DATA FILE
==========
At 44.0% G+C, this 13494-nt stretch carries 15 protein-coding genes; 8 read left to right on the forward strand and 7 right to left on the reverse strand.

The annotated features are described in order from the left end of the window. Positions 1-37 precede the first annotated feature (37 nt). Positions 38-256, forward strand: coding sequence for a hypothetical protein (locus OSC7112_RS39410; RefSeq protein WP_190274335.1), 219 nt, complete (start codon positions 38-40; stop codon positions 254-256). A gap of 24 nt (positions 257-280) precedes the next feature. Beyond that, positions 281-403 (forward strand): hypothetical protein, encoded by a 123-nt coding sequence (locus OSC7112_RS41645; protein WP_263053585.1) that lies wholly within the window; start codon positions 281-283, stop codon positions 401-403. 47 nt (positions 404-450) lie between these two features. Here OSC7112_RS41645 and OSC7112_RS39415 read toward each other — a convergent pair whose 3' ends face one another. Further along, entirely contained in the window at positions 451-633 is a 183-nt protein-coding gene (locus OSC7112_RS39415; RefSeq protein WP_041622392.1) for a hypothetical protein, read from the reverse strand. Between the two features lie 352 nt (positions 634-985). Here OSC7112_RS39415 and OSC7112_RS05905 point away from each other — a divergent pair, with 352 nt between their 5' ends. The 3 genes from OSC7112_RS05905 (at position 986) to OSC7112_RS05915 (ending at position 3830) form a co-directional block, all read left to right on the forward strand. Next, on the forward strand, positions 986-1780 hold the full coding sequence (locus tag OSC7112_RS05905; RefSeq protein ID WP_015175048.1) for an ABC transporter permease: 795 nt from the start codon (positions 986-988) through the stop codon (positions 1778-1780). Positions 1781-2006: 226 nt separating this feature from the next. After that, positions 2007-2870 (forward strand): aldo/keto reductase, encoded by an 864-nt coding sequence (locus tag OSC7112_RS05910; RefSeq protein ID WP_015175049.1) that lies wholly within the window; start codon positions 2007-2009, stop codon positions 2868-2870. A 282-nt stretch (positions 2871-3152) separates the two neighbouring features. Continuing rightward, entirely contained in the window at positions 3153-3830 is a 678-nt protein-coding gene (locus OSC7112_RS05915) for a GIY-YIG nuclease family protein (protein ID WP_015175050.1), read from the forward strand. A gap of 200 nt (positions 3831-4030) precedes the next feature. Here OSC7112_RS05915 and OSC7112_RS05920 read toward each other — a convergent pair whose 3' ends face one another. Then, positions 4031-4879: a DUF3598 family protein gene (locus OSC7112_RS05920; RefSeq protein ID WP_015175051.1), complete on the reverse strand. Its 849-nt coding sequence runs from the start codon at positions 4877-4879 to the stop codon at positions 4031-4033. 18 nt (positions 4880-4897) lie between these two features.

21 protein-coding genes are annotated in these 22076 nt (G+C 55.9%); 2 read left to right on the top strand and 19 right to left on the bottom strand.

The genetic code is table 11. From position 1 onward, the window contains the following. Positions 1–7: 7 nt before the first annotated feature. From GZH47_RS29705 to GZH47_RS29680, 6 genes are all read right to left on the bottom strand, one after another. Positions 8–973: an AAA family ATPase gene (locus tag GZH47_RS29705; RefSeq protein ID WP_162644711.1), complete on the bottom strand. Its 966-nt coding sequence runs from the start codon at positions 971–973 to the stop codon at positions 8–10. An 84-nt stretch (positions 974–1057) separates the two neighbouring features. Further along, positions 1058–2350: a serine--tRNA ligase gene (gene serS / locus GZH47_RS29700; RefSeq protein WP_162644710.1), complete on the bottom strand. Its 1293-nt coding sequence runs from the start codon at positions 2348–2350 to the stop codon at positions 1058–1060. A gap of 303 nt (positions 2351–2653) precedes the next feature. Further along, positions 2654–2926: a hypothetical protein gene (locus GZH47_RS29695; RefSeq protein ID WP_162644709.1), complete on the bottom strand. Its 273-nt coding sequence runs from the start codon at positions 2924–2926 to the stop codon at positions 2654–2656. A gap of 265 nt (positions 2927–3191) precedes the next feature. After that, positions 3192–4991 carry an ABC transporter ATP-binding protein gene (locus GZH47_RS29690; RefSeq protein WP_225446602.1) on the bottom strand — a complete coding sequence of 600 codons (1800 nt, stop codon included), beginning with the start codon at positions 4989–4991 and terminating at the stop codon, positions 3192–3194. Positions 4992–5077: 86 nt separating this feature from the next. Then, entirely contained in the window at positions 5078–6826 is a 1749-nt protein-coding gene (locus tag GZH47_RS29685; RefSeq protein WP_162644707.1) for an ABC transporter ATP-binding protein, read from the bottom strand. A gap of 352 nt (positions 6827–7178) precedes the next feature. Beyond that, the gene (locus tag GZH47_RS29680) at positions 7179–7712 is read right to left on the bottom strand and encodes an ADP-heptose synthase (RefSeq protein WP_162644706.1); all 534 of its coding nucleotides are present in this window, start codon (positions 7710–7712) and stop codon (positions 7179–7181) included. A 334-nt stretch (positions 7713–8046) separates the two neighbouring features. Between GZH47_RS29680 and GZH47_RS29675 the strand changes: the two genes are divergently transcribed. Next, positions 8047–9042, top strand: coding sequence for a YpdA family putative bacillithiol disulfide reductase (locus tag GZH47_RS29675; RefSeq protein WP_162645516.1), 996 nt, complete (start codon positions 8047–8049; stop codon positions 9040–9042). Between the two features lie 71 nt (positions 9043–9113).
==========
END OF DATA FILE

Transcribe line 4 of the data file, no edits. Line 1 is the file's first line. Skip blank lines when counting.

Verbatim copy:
The genetic code is table 11. From position 1 onward, the window contains the following. Positions 1–7: 7 nt before the first annotated feature. From GZH47_RS29705 to GZH47_RS29680, 6 genes are all read right to left on the bottom strand, one after another. Positions 8–973: an AAA family ATPase gene (locus tag GZH47_RS29705; RefSeq protein ID WP_162644711.1), complete on the bottom strand. Its 966-nt coding sequence runs from the start codon at positions 971–973 to the stop codon at positions 8–10. An 84-nt stretch (positions 974–1057) separates the two neighbouring features. Further along, positions 1058–2350: a serine--tRNA ligase gene (gene serS / locus GZH47_RS29700; RefSeq protein WP_162644710.1), complete on the bottom strand. Its 1293-nt coding sequence runs from the start codon at positions 2348–2350 to the stop codon at positions 1058–1060. A gap of 303 nt (positions 2351–2653) precedes the next feature. Further along, positions 2654–2926: a hypothetical protein gene (locus GZH47_RS29695; RefSeq protein ID WP_162644709.1), complete on the bottom strand. Its 273-nt coding sequence runs from the start codon at positions 2924–2926 to the stop codon at positions 2654–2656. A gap of 265 nt (positions 2927–3191) precedes the next feature. After that, positions 3192–4991 carry an ABC transporter ATP-binding protein gene (locus GZH47_RS29690; RefSeq protein WP_225446602.1) on the bottom strand — a complete coding sequence of 600 codons (1800 nt, stop codon included), beginning with the start codon at positions 4989–4991 and terminating at the stop codon, positions 3192–3194. Positions 4992–5077: 86 nt separating this feature from the next. Then, entirely contained in the window at positions 5078–6826 is a 1749-nt protein-coding gene (locus tag GZH47_RS29685; RefSeq protein WP_162644707.1) for an ABC transporter ATP-binding protein, read from the bottom strand. A gap of 352 nt (positions 6827–7178) precedes the next feature. Beyond that, the gene (locus tag GZH47_RS29680) at positions 7179–7712 is read right to left on the bottom strand and encodes an ADP-heptose synthase (RefSeq protein WP_162644706.1); all 534 of its coding nucleotides are present in this window, start codon (positions 7710–7712) and stop codon (positions 7179–7181) included. A 334-nt stretch (positions 7713–8046) separates the two neighbouring features. Between GZH47_RS29680 and GZH47_RS29675 the strand changes: the two genes are divergently transcribed. Next, positions 8047–9042, top strand: coding sequence for a YpdA family putative bacillithiol disulfide reductase (locus tag GZH47_RS29675; RefSeq protein WP_162645516.1), 996 nt, complete (start codon positions 8047–8049; stop codon positions 9040–9042). Between the two features lie 71 nt (positions 9043–9113).